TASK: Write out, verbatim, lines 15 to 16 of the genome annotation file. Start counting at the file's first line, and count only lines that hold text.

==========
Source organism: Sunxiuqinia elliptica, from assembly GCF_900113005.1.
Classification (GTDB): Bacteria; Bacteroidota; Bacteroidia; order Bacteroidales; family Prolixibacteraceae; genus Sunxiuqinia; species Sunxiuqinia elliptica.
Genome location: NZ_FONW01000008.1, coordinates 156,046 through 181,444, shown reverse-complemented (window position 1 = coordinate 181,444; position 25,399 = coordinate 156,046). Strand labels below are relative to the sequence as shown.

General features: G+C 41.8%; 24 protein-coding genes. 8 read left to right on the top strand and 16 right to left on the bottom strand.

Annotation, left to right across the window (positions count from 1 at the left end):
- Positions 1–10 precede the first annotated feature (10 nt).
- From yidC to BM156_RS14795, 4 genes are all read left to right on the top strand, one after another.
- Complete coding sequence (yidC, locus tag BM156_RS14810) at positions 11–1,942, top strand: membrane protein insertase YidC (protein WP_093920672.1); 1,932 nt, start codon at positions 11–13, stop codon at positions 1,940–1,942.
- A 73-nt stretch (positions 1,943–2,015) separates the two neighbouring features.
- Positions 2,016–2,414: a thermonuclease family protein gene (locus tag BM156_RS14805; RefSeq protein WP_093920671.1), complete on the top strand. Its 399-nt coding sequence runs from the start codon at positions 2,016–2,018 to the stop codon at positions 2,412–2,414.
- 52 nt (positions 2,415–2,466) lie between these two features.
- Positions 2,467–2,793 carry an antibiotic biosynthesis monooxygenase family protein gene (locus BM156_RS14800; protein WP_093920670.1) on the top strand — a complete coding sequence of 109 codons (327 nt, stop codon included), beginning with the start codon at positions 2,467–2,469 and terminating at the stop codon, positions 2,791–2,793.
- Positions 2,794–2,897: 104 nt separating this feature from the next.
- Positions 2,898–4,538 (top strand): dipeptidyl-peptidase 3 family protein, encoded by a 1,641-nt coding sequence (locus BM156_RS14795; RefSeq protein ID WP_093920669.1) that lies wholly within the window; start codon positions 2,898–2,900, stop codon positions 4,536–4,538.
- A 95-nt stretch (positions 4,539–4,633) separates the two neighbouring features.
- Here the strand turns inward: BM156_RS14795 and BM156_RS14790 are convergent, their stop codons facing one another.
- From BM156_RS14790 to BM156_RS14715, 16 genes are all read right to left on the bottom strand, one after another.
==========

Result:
- A 95-nt stretch (positions 4,539–4,633) separates the two neighbouring features.
- Here the strand turns inward: BM156_RS14795 and BM156_RS14790 are convergent, their stop codons facing one another.